There are two characters in this strange story of our times.
First, there is a chap called Ross Barkley. He earns his living from playing football (that sounds strange but I am told that many footballers are now paid to play the game). Not only is he paid for indulging in his hobby, but rumour has it that he is paid a very great deal (this is probably fake news, but some newspapers have suggested he is paid £60,000 a year – they said it was a week but that must be a misprint). He plays, and this is important, for a football club in Liverpool.
Next, there is an almost equally unbelievable man called Kelvin MacKenzie. He is said to be a former editor of the Sun Newspaper who now has a column in that newspaper. He, too, is paid a very large salary, almost certainly even higher than £60,000 a year.
Those are our two characters. What have they been up to?
Well, Mr Barkley doesn’t seem to have done anything except play the game he loves. I hope he is being sensible and saving up for a deposit on a small house (£60,000 a year seems a lot for a young man to earn but he won’t be able to play football professionally for ever). He strikes one as being a harmless enough chap.
Mr MacKenzie, however, has got into a bait about Mr Barkley. He has written an article in which he accuses Barkley of being thick. Furthermore, he has taken against Mr Barkley’s appearance. His eyes, in particular, have annoyed the journalist. They are, we are told, like the eyes of a gorilla.
There is nothing remarkable about all this so far. My understanding is that it is absolutely normal for tabloid journalists to be rude about football players. Perhaps they fear that the time may come when footballers will be paid more than journalists (though that seems unlikely).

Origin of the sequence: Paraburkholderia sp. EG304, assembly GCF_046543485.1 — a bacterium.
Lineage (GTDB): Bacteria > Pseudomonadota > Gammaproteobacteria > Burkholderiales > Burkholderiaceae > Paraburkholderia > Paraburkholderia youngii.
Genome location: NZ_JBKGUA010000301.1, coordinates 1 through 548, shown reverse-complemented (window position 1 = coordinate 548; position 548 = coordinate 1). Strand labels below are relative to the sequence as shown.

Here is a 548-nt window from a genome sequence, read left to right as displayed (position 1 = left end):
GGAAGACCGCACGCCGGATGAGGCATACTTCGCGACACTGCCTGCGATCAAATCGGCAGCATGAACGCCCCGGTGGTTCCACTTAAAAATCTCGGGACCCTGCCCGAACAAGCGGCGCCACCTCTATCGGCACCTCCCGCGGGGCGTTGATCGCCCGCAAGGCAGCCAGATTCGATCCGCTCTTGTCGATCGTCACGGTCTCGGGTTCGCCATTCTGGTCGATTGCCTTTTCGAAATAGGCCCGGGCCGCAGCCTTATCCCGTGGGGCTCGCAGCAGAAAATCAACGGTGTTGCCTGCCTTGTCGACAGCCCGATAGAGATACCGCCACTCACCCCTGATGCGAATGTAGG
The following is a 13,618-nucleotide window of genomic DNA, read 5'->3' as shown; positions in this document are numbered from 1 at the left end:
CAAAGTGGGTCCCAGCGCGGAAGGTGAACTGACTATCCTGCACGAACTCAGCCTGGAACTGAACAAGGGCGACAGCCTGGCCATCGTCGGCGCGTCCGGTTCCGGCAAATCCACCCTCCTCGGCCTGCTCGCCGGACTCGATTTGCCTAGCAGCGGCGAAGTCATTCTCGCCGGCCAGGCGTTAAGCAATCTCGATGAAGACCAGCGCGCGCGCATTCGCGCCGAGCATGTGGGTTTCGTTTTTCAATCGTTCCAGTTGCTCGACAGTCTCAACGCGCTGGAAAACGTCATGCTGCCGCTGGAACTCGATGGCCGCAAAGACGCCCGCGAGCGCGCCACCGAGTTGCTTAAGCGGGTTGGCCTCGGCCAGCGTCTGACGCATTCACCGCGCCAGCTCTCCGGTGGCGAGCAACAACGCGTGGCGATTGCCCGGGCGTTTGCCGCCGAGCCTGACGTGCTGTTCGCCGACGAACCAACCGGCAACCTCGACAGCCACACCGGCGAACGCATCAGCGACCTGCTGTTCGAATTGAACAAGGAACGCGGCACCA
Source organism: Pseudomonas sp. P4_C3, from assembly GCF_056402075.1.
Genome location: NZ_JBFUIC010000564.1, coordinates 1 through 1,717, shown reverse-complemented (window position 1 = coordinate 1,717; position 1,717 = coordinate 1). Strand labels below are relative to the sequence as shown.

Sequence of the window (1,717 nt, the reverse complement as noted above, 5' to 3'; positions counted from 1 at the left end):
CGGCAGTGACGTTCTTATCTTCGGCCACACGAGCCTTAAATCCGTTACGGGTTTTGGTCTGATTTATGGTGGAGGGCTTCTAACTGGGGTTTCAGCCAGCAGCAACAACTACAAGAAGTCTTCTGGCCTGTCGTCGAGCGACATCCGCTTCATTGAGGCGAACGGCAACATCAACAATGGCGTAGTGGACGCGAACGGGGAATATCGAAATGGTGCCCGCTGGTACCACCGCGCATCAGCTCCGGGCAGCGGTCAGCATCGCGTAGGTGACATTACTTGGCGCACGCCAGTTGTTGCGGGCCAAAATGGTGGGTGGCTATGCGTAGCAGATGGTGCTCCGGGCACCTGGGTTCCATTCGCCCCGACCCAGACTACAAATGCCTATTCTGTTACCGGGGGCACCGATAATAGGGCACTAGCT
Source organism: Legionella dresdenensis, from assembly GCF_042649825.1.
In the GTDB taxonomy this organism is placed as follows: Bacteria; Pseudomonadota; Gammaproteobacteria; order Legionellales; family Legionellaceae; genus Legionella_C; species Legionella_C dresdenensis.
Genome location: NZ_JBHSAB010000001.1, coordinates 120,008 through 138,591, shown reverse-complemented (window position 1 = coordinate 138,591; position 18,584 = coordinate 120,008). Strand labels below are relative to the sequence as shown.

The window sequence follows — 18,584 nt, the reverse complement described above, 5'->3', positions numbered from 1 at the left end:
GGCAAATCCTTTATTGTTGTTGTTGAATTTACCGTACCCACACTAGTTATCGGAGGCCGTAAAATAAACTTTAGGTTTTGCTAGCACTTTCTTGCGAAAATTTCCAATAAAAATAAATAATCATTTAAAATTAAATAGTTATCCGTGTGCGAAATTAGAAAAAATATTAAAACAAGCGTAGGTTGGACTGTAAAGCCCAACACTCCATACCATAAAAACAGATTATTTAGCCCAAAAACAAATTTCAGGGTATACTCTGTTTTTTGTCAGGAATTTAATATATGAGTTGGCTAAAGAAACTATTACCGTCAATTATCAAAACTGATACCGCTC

But there is a twist. It turns out, and this is surprising to anyone who has seen a photograph of Mr Barkley, that he had a Nigerian grandfather. Mr MacKenzie didn’t know that when he wrote his piece. But the general view seems to be that, despite his entirely understandable ignorance of Mr Barkley’s African ancestry, Mr MacKenzie was guilty of racism in suggesting that Mr Barkley’s eyes were like those of a gorilla (gorillas, you see, are black). Furthermore, describing Mr Barkley as being thick is seen as an attack on all the people of Liverpool.
As the whole world has apparently ganged up to say Mr MacKenzie is a racist and has committed the major crime of being rude about Liverpudlians, the Sun (which was happy to print the offending article) has decided to suspend him while an investigation is carried out.
My own opinion is that it is horrid of tabloid newspapers to carry gratuitously rude pieces about football players. It may be understandable that tabloid journalists dislike the idea that the time may come when uneducated football players will earn as much as they do (though I do think that to be a far-fetched notion). But, even if Mr Barkley really did earn £60,000 a week rather than £60,000 a year, it would still, I reckon, be very bad form to allow envy to lead a journalist to accuse him of being thick and of having eyes like those of a gorilla. No sane observer could possibly excuse Mr MacKenzie’s dreadful rudeness.
But I am assured that rudeness of the sort Mr MacKenzie has manifested is quite normal in our tabloid ‘papers. Mr MacKenzie would have had nothing but praise from his employers if he had said what he said of Mr Barkley about someone who had no African blood and who didn’t come from Liverpool.
The charge of racism is obviously nonsense. Mr MacKenzie assumed that Mr Barkley was English through and through. He had no idea that the youngster had an African ancestor. But I suppose it is not so easy to excuse him for saying that a Liverpudlian was thick. It is now a requirement for us all to accept that every inhabitant of Liverpool is an aspiring fellow of All Souls. To suggest that any Liverpudlian is not a genius is to be guilty of a major crime. No, Mr MacKenzie has no defence to that charge. The world is right to demand his dismissal.